4 Things Small Businesses Need to do to Comply with Employment Laws
Small businesses have it tough. They are up against the corporate giants and it can be harder for them to recruit and retain the right talent. One of the toughest parts of running a small business is ensuring you’re compliant with employment laws. While big companies have HR departments and legal advisors, small businesses must figure things out for themselves. When it comes to hiring employees, here are a few things that small businesses need to make sure they do.
1. Get the right paperwork
When you hire someone, by law, you need to obtain several different types of paperwork. This ensures that the person you’re hiring has the right to live and work in the country and also means you have records for legal purposes. Many small businesses use specialist HR software to store sensitive documents from copies of passports to bank details, so it’s easy to access them if they need to check something or are asked to prove they obtained the right documents.
2. Ensure you follow rules for paid time off and work hours
Small businesses often have employees who work long hours to keep up with deadlines and to finish big projects. While there are no laws about how many hours an employee can work in most states, anything over 40 hours needs to be paid as overtime, and consistent, long working hours are often discouraged, as it can lead to burnout.
There’s no legal requirement to offer paid vacation time, but again, it can be good for employee’s mental health to offer something to them.
Many employers offer a package that includes:
- 10 paid vacation days a year
- Parental leave – while you aren’t obliged to offer paid time off to new parents, it can benefit your business to do so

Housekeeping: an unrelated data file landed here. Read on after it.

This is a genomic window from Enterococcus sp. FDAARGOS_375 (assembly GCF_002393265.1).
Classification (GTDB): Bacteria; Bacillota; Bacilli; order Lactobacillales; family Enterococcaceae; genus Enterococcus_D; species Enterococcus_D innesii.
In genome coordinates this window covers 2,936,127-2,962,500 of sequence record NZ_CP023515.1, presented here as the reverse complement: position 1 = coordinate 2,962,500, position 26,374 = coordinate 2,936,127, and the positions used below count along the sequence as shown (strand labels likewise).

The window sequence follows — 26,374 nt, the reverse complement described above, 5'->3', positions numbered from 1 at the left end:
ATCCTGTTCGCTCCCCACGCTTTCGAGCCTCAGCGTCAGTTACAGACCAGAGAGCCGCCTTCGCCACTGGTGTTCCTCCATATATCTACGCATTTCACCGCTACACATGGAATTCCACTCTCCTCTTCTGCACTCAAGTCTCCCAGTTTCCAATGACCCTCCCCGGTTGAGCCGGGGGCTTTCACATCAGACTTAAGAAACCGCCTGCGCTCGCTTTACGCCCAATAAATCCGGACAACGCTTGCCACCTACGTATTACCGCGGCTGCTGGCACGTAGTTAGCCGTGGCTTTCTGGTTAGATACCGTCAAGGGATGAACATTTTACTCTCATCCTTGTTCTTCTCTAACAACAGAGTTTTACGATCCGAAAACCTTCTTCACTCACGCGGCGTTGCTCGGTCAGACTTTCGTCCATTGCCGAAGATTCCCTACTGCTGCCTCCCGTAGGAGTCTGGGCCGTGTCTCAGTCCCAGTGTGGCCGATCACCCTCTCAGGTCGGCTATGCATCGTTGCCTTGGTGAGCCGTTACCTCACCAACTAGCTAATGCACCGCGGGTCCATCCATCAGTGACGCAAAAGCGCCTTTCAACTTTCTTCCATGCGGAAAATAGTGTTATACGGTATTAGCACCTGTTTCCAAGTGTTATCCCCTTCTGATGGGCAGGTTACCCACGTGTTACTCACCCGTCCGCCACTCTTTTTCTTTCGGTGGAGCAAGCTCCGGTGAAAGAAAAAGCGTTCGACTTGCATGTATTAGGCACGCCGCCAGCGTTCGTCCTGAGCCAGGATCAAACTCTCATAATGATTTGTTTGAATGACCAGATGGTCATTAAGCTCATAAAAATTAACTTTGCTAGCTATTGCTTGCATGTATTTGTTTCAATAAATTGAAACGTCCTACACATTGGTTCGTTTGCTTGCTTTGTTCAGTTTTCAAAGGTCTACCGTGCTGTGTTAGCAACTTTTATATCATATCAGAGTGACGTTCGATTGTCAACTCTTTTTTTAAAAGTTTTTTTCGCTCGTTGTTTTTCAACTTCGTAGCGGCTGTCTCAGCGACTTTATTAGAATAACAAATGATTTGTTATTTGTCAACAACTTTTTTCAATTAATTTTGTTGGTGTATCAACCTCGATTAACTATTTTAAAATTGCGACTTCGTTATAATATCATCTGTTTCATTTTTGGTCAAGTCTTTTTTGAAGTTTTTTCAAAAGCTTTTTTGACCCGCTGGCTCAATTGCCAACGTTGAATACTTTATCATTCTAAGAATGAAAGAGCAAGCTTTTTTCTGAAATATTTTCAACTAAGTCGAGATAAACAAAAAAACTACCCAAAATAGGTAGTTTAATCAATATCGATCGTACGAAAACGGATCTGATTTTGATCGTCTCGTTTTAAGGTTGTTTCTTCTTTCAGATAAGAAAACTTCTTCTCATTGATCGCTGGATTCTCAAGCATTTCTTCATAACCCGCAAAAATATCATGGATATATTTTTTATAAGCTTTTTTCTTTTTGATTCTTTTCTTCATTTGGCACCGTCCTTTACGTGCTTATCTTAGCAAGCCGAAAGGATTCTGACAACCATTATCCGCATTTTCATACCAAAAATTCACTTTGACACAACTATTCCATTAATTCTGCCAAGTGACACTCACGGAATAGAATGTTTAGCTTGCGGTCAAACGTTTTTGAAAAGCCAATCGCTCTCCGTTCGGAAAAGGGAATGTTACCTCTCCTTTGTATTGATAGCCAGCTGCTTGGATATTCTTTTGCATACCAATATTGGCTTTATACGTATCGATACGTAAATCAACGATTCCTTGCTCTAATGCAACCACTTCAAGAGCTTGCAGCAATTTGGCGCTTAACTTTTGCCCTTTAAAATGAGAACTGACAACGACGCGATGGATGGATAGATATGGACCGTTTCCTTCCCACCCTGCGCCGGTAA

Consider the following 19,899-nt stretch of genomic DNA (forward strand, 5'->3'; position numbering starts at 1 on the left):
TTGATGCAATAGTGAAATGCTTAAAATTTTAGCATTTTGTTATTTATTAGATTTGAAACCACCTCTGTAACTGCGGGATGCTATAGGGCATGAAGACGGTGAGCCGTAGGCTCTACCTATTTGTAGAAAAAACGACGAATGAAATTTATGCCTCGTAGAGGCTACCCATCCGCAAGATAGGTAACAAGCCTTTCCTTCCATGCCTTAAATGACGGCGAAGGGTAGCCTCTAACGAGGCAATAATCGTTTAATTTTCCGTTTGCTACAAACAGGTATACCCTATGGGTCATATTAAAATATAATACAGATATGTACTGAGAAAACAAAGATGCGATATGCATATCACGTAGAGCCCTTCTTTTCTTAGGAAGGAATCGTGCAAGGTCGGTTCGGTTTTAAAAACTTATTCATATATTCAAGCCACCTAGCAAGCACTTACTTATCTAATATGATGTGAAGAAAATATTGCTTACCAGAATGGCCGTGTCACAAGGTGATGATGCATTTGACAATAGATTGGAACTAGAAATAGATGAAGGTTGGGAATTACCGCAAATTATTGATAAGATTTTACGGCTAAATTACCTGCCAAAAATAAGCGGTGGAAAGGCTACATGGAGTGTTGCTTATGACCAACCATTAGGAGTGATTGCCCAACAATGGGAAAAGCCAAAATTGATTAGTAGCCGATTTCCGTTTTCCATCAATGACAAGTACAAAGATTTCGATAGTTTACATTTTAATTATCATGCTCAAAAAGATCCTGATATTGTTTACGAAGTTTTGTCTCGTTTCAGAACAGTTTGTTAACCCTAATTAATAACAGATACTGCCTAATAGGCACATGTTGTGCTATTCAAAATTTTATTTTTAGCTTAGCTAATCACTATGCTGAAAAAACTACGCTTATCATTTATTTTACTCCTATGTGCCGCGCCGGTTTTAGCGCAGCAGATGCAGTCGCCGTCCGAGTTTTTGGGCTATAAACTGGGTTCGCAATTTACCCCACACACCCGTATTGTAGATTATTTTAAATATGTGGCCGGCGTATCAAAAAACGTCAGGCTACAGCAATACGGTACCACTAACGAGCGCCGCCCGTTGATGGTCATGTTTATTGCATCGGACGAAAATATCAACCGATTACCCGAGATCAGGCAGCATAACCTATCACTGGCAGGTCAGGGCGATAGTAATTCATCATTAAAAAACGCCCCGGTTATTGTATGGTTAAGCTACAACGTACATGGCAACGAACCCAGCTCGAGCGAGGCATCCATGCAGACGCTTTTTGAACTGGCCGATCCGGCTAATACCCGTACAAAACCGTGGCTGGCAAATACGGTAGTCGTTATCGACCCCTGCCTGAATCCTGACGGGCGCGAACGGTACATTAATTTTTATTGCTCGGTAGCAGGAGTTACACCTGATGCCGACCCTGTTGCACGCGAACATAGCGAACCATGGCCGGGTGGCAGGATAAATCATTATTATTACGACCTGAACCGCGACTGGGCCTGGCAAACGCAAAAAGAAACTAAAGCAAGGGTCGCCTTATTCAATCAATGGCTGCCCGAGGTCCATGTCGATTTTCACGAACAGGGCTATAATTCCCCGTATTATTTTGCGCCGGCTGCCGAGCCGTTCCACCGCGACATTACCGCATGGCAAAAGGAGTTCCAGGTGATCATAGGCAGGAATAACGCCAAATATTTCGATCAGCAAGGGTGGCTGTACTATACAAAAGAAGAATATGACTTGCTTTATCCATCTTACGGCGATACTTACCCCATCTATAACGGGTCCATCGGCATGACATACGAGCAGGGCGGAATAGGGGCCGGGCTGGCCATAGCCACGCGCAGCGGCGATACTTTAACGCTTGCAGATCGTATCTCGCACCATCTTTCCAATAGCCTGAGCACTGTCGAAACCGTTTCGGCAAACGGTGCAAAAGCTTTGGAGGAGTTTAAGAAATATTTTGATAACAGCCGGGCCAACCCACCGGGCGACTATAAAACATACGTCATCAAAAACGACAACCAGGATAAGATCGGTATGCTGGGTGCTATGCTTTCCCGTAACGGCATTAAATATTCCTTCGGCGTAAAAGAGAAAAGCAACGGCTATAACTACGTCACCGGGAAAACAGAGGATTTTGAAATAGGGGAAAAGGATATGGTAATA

- Sick leave – this is usually accumulated depending on how long the employee has been with you
- Paid leave for bereavements and personal days – this is usually just a couple of days off, but it can be very helpful for employees going through a difficult time
Some employers also allow workers to take unpaid leave when they have caring responsibilities and other emergency situations. You should make sure you know the difference between leave that can be taken unpaid, and things you’re legally obliged to pay for.
3. Know the laws around pay
You should also do some research into the laws around minimum wage and ensure that the amount you’re paying your employees doesn’t bring your employee’s hourly rate under the federal minimum wage level of $7.25 per hour.
If you’re in a state that has its own minimum wage laws, then you need to compare state and federal rates, and pay the higher of the two. For example, Colorado has a state minimum wage of $12 an hour.
4. Following OSHA laws
Most private sector businesses, no matter what their size, must comply with OSHA regulations and laws. Violating OSHA standards can lead to a hefty fine, so even if your business is small and low risk, you should pay close attention to the regulations and ensure you aren’t in breach of any of them, otherwise, you could find yourself in legal trouble.
As a small business owner, it’s important to research both state and federal employment laws so you can ensure employees are kept safe and protected, and you aren’t hit with a large fine.